We're excited to announce the launch of Commonwealth Insight, a biweekly podcast where we'll bring you conversations with thought leaders and influencers from around our state and the country.
In our first episode, I interview Evan Baehr, president & co-founder of Able Lending which helps small businesses find the capital they need to survive and thrive. Evan is also the author of best-selling fundraising guide for startups, Get Backed.
I talk with Evan about the challenges facing entrepreneurs, why regulatory uncertainty keeps small business owners up at night, and the importance of entrepreneurialism.
Evan says, “The number one thing that troubles small business owners is uncertainty about the future of government regulation.” Look no further than the struggles Pennsylvania vape shops owners are going through for real-world affirmation of this truth.
I also talk with Matt Brouillette, president & CEO of the Commonwealth Partners Chamber of Entrepreneurs, about the greatest challenges he sees in Pennsylvania. Matt is the former, long-time president & CEO of Commonwealth Foundation. He explains how "impatient patience" is needed to change the course of our state.
Matt notes, “The policy problems we face today weren’t created overnight.” Reformers, he says, “must be willing to take incremental improvements while impatiently pushing for even bigger ones.”
Let us know what you think and keep an eye out for our next episode in two weeks!
posted by DOUGLAS BAKER | 04:09 PM | Comments
In Pennsylvania, civil asset forfeiture laws allow law enforcement agents to legally seize property without convicting an individual of a crime. These laws turn justice on its head, allowing police to presume individuals are guilty until proven innocent.
CF’s Bob Dick sat down with WURD Radio's Stephanie Renée to talk about the abusive nature of civil asset forfeiture.
[Civil asset forfeiture] allows the government to come in and take the property away from someone who may be innocent, or in many cases is innocent…in order for that person to get their property back, they have to go to the government and prove their innocence.
This legalized abuse can be overwhelming for individuals and families with limited financial resources because they are forced to prove their innocence through long, expensive legal battles.
Bob recounts the story of Chris and Markela Sourovelis who had their home seized because their son had been caught with $40 worth of narcotics. The parents committed no crime, but prosecutors determined their house, “an inanimate object”, to be guilty.
Click here or listen below to hear more.
The Mid-Morning MOJO with Stephanie Renée airs Mondays through Thursdays on 900AM-WURD.
Follow Commonwealth Foundation’s SoundCloud stream for more of our audio content.
And for mobile listening, get the SoundCloud iPhone and Android apps.
This week a “Republican wave” swept the country and propelled many fiscally conservative governors to reelection. And in Pennsylvania, candidates that ran on pension reform, liquor privatization, choice in education, and paycheck protection were elected—expanding Republican control of the state Legislature.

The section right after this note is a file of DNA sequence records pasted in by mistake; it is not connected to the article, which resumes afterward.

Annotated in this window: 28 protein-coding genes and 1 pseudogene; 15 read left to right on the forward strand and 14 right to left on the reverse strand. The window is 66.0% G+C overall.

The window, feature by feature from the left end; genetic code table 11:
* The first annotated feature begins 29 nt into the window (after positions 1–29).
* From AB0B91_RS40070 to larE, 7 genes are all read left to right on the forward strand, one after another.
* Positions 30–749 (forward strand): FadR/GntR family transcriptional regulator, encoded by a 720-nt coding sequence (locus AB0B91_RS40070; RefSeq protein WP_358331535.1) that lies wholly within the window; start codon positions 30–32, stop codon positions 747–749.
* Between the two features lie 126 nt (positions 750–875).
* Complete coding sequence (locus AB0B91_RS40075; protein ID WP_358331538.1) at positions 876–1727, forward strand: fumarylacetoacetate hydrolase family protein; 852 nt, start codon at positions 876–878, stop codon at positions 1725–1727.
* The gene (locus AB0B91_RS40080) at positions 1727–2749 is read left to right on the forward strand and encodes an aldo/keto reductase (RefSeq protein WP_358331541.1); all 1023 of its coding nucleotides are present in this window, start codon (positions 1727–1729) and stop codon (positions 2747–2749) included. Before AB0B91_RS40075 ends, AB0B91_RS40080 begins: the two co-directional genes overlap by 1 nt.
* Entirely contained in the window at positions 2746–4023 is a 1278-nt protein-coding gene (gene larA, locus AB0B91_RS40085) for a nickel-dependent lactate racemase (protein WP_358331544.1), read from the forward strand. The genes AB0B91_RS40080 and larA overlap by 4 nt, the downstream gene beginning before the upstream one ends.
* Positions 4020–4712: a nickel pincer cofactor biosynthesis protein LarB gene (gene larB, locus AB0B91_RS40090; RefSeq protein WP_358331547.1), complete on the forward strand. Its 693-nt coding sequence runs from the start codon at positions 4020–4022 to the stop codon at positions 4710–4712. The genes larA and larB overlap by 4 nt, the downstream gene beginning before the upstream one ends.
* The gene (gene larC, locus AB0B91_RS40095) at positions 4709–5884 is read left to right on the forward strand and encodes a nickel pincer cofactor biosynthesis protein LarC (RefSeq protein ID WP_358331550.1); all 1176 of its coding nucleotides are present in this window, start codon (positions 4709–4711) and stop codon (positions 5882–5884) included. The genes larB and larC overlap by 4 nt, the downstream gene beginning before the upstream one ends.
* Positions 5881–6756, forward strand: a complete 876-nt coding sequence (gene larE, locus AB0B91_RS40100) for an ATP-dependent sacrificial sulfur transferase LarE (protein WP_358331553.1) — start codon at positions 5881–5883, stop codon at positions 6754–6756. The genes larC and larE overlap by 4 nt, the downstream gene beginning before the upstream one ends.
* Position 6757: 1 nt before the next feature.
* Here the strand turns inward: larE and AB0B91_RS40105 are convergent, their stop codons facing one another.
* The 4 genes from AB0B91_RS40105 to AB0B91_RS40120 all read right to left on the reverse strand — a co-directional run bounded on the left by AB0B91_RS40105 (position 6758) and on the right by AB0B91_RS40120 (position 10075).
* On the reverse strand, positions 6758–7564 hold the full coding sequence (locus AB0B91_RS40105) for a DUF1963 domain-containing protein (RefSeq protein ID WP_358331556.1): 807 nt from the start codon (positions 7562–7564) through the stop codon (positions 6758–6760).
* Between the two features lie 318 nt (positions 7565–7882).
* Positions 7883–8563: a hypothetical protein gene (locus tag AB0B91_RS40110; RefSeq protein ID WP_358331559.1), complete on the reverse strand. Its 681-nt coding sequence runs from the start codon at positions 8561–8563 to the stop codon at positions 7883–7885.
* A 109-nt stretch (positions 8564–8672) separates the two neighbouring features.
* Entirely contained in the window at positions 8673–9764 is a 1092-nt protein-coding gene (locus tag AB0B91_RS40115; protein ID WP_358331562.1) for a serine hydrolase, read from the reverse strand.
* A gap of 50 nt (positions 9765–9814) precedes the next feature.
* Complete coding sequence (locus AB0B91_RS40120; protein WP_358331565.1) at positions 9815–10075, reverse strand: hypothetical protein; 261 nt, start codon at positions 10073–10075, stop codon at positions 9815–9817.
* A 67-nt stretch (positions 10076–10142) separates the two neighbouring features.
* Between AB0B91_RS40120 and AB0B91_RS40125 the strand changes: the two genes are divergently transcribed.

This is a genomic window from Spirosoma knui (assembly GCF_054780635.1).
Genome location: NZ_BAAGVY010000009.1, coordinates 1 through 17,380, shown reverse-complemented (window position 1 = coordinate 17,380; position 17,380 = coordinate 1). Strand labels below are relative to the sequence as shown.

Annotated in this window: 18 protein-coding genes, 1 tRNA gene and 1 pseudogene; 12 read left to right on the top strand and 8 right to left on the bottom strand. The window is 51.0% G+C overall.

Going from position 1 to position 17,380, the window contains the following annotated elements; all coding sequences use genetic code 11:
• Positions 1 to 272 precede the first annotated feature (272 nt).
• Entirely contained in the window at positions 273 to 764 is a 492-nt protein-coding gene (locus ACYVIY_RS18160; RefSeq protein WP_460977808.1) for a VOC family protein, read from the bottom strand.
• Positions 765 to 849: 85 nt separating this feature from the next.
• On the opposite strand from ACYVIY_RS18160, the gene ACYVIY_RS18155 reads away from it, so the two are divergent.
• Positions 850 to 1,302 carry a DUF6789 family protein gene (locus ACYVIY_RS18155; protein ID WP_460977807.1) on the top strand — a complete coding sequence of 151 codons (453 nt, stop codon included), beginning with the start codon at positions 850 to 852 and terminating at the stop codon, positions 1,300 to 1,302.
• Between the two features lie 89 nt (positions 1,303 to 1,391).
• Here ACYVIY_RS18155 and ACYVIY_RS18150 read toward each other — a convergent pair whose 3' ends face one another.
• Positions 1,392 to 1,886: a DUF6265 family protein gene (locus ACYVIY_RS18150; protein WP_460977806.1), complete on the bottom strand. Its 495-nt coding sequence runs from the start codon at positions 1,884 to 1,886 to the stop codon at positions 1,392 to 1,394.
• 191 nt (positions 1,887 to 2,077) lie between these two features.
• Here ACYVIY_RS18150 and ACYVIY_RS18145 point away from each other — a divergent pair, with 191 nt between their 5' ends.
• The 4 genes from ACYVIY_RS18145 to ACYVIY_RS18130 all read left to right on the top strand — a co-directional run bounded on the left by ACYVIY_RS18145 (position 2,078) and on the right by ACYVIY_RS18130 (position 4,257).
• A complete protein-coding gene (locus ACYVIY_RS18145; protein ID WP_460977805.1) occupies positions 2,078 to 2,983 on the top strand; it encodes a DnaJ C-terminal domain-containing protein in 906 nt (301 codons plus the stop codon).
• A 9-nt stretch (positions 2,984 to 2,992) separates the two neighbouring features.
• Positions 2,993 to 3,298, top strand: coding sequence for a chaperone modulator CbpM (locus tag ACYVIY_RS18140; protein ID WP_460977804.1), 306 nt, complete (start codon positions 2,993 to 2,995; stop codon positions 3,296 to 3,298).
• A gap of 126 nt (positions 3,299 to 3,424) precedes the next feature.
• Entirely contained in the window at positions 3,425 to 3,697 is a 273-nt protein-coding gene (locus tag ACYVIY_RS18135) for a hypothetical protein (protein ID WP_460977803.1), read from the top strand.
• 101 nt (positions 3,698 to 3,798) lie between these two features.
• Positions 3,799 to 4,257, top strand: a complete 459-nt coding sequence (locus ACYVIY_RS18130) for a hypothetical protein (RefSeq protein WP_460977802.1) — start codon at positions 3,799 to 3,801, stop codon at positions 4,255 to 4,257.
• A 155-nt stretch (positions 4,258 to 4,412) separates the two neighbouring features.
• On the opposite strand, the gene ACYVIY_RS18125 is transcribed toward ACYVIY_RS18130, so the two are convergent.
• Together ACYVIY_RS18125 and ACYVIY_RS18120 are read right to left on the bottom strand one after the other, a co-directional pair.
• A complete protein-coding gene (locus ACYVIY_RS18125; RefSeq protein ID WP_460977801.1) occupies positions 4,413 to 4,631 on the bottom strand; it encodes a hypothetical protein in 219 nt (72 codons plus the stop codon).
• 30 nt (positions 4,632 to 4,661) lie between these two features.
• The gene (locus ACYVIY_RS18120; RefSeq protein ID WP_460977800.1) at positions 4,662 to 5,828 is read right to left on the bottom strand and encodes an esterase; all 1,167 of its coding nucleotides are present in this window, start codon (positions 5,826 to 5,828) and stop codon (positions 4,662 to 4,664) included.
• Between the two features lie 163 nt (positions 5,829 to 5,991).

So, why did the same voters hand the keys to the governor’s mansion over to a candidate promising higher taxes and more spending?
Matt Brouillette, discussing the election results on WSBA’s The Gary Sutton Show on Wednesday, offers an explanation:
Ultimately it was [public sector union leaders] using tax payer collected union money that framed that narrative of billion dollar cut in education, a lack of a severance tax—these were the things that unfortunately Tom Corbett was not able to counter, nor did he confront it head on.
Matt says governors in other swing states took a more direct approach to combating government union leaders’ undue influence and were rewarded by voters:
This biggest takeaway I think, and we certainly see this in the context of nationally, where you saw Republican governors in blue states—such as Scott Walker in Wisconsin, Rick Snyder in Michigan, as well as Bruce Rauner who is the governor elect in Illinois—these folks took head on the opponents of the taxpayers and that was the public employee unions. When you have bold leadership and you fight those battles that are absolutely necessary, you will win!
Listen here or below:
The Gary Sutton Show airs daily on WSBA 910AM in the York area.
Follow Commonwealth Foundation’s SoundCloud stream for more of our audio content.
Big news out of California, where a state judge struck down that state's teacher seniority and tenure laws. The lawsuit was filed by 9 students who believed that teacher tenure rules and Last-In-First-Out policies hurt good teachers, and thus hindered their ability to get a quality education.
The court agreed!
What do teacher union CEO's have to say about this ruling? They ignore the issue, and instead point to the usual bogeymen with name calling. Here's NEA president Dennis Van Roekel:
This lawsuit was never about helping students, but is yet another attempt by millionaires and corporate special interests to undermine the teaching profession and push their own ideological agenda on public schools and students while working to privatize public education.
Pennsylvania has its own opportunity to reform antiquated seniority laws and protect excellent teachers, putting kids first. HB 1722, which would use the new teacher evaluation system rather than seniority only for furloughs and rehiring decisions, passed the House Education committee last week.
Happy Tax Freedom Day!
It took from January 1 until today for Pennsylvanians to have earned enough income to pay off their federal, state, and local taxes for the year.
The Tax Foundation's annual Tax Freedom Day is a tool for highlighting the total cost of taxes, as few people truly realize how much of a bite taxes take out of our economy.
This year, taxes will consume nearly one-third of our income—more than we pay for housing, food and clothing combined.
Federal charges of racketeering and arson against several Philadelphia union members, who called themselves The Helpful Union Guys (or T.H.U.G.s) has renewed interest in closing a loophole in state law, exempting parties in a labor dispute from prosecution.
Under current law, anyone involved in a labor dispute is exempted from laws against stalking, harassment, and even threatening to use weapons of mass destruction (WMDs). In a recent court case, charges of harassment against a union leader stemming from threats made at a restaurant were dismissed on grounds that it was related to a union dispute.
HB 1154 would remove these exemptions. Shockingly, union leaders defend the exemptions. They argue that stalking, harassment, and threatening to use WMDs are somehow vital to free speech. They also offer the defense "hey businesses do it too."
"We think the law works," Pennsylvania AFL-CIO president Rick Bloomingdale said to reporters last week, explaining that the exemption is necessary to protect labor free speech rights. ...